Employee Who Continued to Work Consented to Arbitration

 

By Joanne Deschenaux April 29, 2019
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Employee Who Continued to Work Consented to Arbitration

An employee who was told that agreeing to arbitrate disputes was a condition of employment but who refused to sign the agreement and continued to work for the employer implied her consent to arbitration, a California appeals court ruled. Therefore, the employee was required to arbitrate her workplace-discrimination claims.

On Dec. 2, 2016, the employee and her co-workers received notice at an in-person meeting that the company was adopting a new dispute resolution policy requiring arbitration of all claims. The company's chief operating officer told employees that even if they refused to sign the agreement, continued employment would constitute acceptance of its terms. All employees received a copy of the agreement to review at home.

On Dec. 19, company representatives met privately with the employee, who had indicated to the company's HR director that she did not wish to sign the agreement. They advised her again that continuing to work implied acceptance of the agreement.

On Dec. 23, the employee and her lawyer gave the company a letter dated Dec. 20, rejecting the agreement but indicating that the employee intended to continue her employment. On the same date, she also filed a complaint in court alleging workplace discrimination.

On Jan. 17, 2017, the company sent a demand for arbitration to the employee's lawyer. The lawyer did not reply. The company filed its motion to compel arbitration in April. The trial court heard arguments and denied the motion.

The company appealed.

Consent to Arbitration

The appellate court first noted that, when presented with a petition to compel arbitration, the initial issue before the court is whether an agreement has been formed.

The party seeking to compel arbitration bears the burden of proving the existence of the agreement, the court said, finding that, in this case, the company had met its burden.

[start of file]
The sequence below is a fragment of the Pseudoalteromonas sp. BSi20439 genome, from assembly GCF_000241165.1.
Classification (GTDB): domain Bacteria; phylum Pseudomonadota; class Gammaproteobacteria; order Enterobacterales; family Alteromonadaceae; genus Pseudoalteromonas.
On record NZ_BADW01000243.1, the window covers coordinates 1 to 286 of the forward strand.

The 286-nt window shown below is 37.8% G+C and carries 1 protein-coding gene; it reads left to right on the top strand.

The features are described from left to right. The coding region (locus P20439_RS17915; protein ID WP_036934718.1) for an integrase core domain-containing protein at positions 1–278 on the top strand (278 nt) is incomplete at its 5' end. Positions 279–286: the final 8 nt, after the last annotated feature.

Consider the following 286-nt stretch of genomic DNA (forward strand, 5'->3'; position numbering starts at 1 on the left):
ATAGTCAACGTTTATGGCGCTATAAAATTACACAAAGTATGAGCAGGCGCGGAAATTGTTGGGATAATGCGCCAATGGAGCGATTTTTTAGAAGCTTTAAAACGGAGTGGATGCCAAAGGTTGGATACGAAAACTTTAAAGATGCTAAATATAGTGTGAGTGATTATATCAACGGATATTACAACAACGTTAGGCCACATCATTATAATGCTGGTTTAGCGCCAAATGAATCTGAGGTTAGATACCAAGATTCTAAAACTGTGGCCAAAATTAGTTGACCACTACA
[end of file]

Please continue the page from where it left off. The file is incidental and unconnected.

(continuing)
California law in this area is settled, the court said. When an employee continues to work after being notified that arbitration is a condition of continued employment, his or her consent is implied.

The evidence shows that the employee stayed in her job between Dec. 2 and Dec. 23. As a result, she was already bound by the arbitration agreement before she presented the letter indicating that she was rejecting the agreement and that she planned to stay employed, the court said.

Because the plaintiff's employment was at will—meaning that she or the employer could end the relationship at any time and for any lawful reason—the company could change the terms of her employment agreement if it provided notice.

Enforceable Agreement

Once the party seeking arbitration has established that a binding agreement was formed, the burden shifts to the party opposing arbitration to demonstrate that the agreement cannot be enforced.

[SHRM members-only HR Q&A: What are the California rules regarding mandatory arbitration agreements, and how do they differ from federal law?]

A showing that an agreement is unconscionable—or shockingly unfair to one party—can bar enforcement, the court noted. An agreement may be procedurally unconscionable if the parties have unequal bargaining power, whereas an agreement may be substantively unconscionable if the terms are overly harsh or one-sided. Both elements must be present for a court to refuse enforcement.

Although the court did find procedural unconscionability in the "take it or leave it" way the agreement was presented to the employees, it found no evidence that the terms of the agreement were unfair, and so found no evidence of substantive unconscionability.

The court therefore reversed the trial court's order, ruling that the employee must arbitrate her claims.

Diaz v. Sohnen Enterprises, Calif. Ct. App., No. B283077 (April 10, 2019).

Professional Pointer: In general, an employer can fire an at-will employee who refuses to sign an arbitration agreement. In this case, the employee was not fired, but she was bound by the agreement she had refused to sign.

Joanne Deschenaux, J.D., is a freelance writer in Annapolis, Md. 

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